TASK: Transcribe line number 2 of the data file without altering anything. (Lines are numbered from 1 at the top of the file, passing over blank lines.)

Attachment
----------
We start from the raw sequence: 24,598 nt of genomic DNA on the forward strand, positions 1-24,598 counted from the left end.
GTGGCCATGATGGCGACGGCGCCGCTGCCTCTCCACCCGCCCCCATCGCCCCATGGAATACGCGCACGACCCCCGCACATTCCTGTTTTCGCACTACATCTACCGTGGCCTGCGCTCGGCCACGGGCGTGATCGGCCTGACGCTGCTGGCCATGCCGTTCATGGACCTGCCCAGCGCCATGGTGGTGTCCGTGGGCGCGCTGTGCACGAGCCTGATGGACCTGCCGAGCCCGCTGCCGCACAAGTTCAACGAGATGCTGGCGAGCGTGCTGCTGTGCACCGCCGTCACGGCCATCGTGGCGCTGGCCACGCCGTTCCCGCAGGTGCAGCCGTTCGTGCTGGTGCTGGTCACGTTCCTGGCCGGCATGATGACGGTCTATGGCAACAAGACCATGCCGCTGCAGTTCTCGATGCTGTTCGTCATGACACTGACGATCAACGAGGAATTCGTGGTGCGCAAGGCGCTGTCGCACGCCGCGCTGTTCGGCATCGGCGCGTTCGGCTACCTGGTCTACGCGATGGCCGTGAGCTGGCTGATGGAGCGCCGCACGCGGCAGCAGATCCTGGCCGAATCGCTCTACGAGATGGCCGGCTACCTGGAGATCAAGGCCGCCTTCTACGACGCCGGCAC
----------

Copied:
GTGGCCATGATGGCGACGGCGCCGCTGCCTCTCCACCCGCCCCCATCGCCCCATGGAATACGCGCACGACCCCCGCACATTCCTGTTTTCGCACTACATCTACCGTGGCCTGCGCTCGGCCACGGGCGTGATCGGCCTGACGCTGCTGGCCATGCCGTTCATGGACCTGCCCAGCGCCATGGTGGTGTCCGTGGGCGCGCTGTGCACGAGCCTGATGGACCTGCCGAGCCCGCTGCCGCACAAGTTCAACGAGATGCTGGCGAGCGTGCTGCTGTGCACCGCCGTCACGGCCATCGTGGCGCTGGCCACGCCGTTCCCGCAGGTGCAGCCGTTCGTGCTGGTGCTGGTCACGTTCCTGGCCGGCATGATGACGGTCTATGGCAACAAGACCATGCCGCTGCAGTTCTCGATGCTGTTCGTCATGACACTGACGATCAACGAGGAATTCGTGGTGCGCAAGGCGCTGTCGCACGCCGCGCTGTTCGGCATCGGCGCGTTCGGCTACCTGGTCTACGCGATGGCCGTGAGCTGGCTGATGGAGCGCCGCACGCGGCAGCAGATCCTGGCCGAATCGCTCTACGAGATGGCCGGCTACCTGGAGATCAAGGCCGCCTTCTACGACGCCGGCAC